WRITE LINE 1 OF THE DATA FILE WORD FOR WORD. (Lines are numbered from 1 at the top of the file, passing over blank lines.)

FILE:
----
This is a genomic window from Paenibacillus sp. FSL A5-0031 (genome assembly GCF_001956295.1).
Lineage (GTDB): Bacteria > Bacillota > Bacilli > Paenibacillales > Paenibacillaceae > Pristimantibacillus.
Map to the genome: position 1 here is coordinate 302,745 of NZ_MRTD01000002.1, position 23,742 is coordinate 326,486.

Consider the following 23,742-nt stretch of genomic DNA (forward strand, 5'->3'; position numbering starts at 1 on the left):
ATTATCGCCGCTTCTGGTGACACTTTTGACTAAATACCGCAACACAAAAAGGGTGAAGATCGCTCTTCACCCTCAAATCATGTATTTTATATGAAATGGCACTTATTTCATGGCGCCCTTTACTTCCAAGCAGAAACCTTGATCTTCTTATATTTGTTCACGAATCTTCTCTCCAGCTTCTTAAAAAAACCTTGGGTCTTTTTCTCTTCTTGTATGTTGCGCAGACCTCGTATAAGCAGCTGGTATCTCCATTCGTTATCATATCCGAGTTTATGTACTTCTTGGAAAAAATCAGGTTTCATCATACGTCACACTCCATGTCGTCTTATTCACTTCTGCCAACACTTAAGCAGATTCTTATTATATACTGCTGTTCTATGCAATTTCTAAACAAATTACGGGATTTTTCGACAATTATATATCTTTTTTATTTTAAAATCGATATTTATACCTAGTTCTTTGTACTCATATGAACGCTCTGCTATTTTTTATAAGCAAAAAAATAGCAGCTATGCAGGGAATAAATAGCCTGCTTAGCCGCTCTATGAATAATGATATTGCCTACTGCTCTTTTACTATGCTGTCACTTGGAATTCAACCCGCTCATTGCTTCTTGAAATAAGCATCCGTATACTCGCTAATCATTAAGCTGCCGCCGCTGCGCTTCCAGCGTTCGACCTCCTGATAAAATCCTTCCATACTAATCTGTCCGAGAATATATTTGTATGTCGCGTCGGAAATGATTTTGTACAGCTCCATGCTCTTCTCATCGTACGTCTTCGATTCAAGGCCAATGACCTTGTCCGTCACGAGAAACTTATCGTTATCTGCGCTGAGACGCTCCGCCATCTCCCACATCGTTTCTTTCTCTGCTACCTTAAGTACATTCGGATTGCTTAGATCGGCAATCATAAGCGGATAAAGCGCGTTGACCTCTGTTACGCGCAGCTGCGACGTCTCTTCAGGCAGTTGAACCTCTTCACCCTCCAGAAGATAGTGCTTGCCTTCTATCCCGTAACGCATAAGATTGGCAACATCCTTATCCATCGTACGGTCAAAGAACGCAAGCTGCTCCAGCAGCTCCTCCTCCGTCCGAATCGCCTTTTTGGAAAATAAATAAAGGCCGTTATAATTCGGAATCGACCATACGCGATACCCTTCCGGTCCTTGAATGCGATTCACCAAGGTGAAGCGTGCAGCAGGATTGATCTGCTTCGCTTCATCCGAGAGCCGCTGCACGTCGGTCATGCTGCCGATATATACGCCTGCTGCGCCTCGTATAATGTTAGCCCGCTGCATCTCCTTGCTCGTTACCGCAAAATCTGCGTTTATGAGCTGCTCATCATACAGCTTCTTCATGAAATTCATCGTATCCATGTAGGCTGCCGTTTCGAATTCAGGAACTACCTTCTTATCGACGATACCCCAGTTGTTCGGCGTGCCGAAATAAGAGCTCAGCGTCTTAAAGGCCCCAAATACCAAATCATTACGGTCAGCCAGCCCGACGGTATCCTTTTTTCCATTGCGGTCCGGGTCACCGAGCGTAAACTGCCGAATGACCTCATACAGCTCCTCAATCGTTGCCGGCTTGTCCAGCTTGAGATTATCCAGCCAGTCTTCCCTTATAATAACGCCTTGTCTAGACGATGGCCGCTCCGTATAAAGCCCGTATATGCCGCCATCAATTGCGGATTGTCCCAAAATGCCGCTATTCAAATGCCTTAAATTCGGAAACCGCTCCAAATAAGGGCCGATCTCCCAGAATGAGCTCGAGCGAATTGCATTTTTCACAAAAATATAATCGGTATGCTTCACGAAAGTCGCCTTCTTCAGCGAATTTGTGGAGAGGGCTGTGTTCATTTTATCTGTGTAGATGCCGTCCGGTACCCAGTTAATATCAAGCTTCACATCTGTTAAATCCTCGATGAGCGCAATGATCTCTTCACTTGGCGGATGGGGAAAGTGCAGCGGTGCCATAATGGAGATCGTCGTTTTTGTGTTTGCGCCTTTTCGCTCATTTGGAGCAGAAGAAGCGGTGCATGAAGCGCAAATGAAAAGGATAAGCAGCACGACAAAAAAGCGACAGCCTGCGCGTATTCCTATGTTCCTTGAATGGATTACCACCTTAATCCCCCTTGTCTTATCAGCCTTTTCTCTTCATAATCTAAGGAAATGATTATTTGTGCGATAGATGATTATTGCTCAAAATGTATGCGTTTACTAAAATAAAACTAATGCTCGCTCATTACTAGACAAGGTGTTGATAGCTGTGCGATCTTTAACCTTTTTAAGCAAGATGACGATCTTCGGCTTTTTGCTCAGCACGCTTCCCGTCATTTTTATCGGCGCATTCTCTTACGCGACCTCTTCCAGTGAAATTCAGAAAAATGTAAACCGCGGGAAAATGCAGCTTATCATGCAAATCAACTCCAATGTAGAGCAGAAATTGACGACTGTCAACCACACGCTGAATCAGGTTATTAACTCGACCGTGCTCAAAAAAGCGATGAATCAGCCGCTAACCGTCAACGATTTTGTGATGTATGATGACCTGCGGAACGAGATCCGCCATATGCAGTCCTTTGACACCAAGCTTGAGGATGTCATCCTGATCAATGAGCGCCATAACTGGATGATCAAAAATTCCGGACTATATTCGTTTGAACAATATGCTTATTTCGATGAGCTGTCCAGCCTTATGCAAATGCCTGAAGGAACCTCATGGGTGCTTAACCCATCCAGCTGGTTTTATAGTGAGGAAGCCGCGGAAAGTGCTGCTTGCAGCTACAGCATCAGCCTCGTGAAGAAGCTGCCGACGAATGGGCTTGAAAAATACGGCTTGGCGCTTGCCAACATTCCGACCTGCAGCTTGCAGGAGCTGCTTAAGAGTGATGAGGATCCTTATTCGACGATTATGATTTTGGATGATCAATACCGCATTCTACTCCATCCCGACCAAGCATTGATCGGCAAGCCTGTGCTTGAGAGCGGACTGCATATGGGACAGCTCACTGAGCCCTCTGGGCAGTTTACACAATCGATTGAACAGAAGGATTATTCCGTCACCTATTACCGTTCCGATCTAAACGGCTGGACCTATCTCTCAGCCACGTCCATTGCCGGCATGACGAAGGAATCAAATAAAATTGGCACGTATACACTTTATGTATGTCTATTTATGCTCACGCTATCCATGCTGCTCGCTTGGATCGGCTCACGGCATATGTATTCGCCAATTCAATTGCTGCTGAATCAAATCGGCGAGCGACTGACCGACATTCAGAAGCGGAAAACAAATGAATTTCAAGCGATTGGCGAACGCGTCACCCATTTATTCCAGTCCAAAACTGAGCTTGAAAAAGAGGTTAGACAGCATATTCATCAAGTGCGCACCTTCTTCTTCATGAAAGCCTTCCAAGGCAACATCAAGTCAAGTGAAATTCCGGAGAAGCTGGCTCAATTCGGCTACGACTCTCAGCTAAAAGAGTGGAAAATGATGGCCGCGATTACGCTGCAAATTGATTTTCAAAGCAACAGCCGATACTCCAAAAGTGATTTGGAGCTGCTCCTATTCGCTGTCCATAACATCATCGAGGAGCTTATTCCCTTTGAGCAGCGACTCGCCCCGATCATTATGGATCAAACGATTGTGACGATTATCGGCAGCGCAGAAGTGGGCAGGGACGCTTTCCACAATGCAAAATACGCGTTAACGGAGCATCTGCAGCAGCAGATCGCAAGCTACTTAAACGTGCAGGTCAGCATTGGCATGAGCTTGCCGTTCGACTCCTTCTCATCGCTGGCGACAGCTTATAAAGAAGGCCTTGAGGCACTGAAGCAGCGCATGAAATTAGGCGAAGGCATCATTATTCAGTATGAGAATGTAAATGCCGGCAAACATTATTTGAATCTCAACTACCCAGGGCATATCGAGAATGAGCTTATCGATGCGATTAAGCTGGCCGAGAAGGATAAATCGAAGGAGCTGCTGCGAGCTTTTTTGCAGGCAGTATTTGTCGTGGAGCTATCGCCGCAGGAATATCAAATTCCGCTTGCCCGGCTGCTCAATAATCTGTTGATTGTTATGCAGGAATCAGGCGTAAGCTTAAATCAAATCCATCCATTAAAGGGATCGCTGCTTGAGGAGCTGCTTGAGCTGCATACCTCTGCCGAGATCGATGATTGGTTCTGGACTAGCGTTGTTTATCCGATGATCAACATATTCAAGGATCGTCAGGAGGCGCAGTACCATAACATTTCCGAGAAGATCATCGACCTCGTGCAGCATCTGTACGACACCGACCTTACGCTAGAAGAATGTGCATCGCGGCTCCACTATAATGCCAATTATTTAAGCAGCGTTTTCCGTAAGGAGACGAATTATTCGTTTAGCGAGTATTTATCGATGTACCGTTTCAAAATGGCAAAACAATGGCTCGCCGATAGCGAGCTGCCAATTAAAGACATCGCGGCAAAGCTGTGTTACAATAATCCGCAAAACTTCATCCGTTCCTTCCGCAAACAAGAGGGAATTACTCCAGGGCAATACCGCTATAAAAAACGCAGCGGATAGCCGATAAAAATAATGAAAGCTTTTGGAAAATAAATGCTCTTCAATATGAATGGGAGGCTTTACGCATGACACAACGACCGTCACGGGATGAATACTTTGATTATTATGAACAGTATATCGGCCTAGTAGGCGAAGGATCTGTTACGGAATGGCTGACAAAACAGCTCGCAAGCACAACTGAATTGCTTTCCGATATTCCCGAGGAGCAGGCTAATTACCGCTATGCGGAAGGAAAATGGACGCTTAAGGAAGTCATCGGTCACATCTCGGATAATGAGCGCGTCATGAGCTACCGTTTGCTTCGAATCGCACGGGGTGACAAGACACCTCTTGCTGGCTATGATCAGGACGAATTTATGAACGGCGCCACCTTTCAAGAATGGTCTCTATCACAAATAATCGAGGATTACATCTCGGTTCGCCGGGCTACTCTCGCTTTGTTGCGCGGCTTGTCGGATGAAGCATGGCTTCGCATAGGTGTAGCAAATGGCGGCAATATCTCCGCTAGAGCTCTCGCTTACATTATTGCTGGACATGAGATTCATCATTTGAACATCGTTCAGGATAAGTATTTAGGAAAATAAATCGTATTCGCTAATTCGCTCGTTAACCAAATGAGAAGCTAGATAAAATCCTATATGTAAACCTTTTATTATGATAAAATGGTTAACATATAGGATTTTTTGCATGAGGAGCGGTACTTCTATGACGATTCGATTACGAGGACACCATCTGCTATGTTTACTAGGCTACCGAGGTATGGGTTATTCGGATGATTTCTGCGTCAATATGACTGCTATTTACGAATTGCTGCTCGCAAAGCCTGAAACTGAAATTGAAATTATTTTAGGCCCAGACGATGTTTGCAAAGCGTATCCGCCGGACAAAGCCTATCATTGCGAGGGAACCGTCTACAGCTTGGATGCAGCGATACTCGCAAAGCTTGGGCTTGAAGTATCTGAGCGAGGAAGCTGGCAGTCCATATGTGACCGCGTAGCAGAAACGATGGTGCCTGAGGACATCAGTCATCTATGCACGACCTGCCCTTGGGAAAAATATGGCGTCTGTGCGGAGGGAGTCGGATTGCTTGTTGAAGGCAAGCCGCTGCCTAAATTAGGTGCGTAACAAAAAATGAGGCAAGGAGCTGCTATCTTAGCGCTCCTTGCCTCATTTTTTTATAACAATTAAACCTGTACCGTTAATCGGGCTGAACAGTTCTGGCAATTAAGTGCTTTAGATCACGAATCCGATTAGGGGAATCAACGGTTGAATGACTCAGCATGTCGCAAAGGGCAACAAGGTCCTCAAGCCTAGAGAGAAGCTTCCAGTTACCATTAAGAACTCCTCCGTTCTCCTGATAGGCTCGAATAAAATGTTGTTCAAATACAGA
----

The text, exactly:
This is a genomic window from Paenibacillus sp. FSL A5-0031 (genome assembly GCF_001956295.1).